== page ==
BMW X5M and One Lap of America 2012 - /DRIVE CLEAN
The One Lap of America, also known as the Cannonball Rally, was originally created by Brock Yates in the early 1970's. It was a flat out race from New York City to Redondo Beach, California in the fastest time possible (which, at the time, was 32 hours and 51 minutes). Since then, the rally has progressed to a slightly less insane race that is scored or "judged" from events that take place on various race tracks arcross the country. However, each race event is roughly 400 to 600 miles from the last one; which means drivers drive all night and race all day. Four-thousand miles, eight days, 10 states, 12 track events, and no sleep = One Lap of America. In this episode, Matt Farah, Mike Musto (and mostly I) thought the One Lap race would be a great way to test detailing products to show how progressively "dirty" cars become during this type of torturous trip. For more information on 1 Lap of America visit: http://onelapofamerica.com. Also download our product guide for everything used in this episode at http://ammonyc.com.
BMW Vision Next 100 - interior Exterior and Drive
Revealed: the BMW ‘Vision Next 100’ concept BMW celebrates 100 years this week. Here’s the car that’ll lead the party BMW’s vision for the next 100 years is a sporting saloon. Not an SUV, not a hypercar, not a nuclear-powered flying car. Sports saloons are, says Adrian von Hooydonk, ‘the core’ of BMW. But the BMW Vision Next 100, to give the car its full name, is also autonomous, shape-shifting and powered by something they won’t name. Just like the i8 Spider revealed at CES in January, it has two modes. You drive or it drives. But even when you’re driving, you’re in ‘Boost mode’ - Boosted into a hero driver. Augmented-reality guides you, projecting the ideal steering line and speed onto the windscreen. The augmented-reality display will also project hidden hazards into your field of view. BMW’s example is a cyclist obscured by a truck. An image of the cyclist is projected onto your windscreen, making the truck magically semi-transparent. If even that is all too difficult, or you have other things to do, switch to ‘ease mode’. The steering quadrant folds away and the chairs swivel around so you can kick back and get on with life. Now, this shape-shifting business – or ‘alive geometry’ as van Hooydonk calls it. The armadillo-scales triangles on the dash let the car warn you, almost subliminally, of upcoming hazards by opening to reveal their red flipsides. The external bodywork wears more of the same triangular motif. The wheels are faired in, so when the front ones turn to steer, the bodywork stretches to accommodate them. At the back of the car, the profile lengthens with speed, cutting aero drag. At the front, the kidney grille is present and correct, but van Hooydonk points out it isn’t needed as an air intake – a clue that there’s no straight-six behind there. Instead they have re-purposed the grille as a porthole for all the sensors the car needs to drive autonomously. “If you can imagine the future, you’ve made the first step,” says AvH. He’s imagined something pretty, don’t you think. But the future? Thoughts below, please. "SUBSCRIBE NOW" 2016, 100 points to the next century, concept, led lights drive interior technology Alive Geometry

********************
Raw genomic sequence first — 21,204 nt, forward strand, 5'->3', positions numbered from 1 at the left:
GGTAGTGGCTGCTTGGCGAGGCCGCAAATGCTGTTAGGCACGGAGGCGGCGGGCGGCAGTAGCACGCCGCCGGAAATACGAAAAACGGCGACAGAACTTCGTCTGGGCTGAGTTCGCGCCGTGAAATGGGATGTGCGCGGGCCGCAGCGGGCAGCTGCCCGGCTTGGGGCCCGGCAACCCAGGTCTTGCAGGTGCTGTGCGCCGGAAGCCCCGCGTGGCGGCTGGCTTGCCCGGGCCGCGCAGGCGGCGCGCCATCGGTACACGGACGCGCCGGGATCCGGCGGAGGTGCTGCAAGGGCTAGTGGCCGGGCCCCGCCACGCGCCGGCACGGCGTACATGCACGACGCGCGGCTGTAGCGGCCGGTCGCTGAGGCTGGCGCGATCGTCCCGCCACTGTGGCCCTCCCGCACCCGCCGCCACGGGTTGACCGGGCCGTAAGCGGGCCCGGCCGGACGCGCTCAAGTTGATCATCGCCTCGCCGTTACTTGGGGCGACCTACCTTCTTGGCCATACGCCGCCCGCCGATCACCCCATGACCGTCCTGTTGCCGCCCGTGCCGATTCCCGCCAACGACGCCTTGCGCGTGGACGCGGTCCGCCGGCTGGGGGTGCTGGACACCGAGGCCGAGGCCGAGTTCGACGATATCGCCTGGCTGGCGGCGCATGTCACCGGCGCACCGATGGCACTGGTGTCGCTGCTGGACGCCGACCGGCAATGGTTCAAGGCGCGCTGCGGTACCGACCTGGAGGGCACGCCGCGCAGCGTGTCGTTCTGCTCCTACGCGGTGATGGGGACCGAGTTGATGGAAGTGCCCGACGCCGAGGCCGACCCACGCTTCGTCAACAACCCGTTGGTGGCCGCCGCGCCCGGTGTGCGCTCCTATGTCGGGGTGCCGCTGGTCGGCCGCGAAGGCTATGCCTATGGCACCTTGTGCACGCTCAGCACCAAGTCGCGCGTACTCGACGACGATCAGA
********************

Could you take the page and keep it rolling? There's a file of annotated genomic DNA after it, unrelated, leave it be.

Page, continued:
BMW X5M vs Porsche Cayenne Turbo - (launch control dash and front camera views]
BMW X5M vs Porsche Cayenne turbo Dash and Front Camera Views Launch Control
New BMW X5 M Test Release Video
The new BMW X5M. Watch in HQ and enjoy :)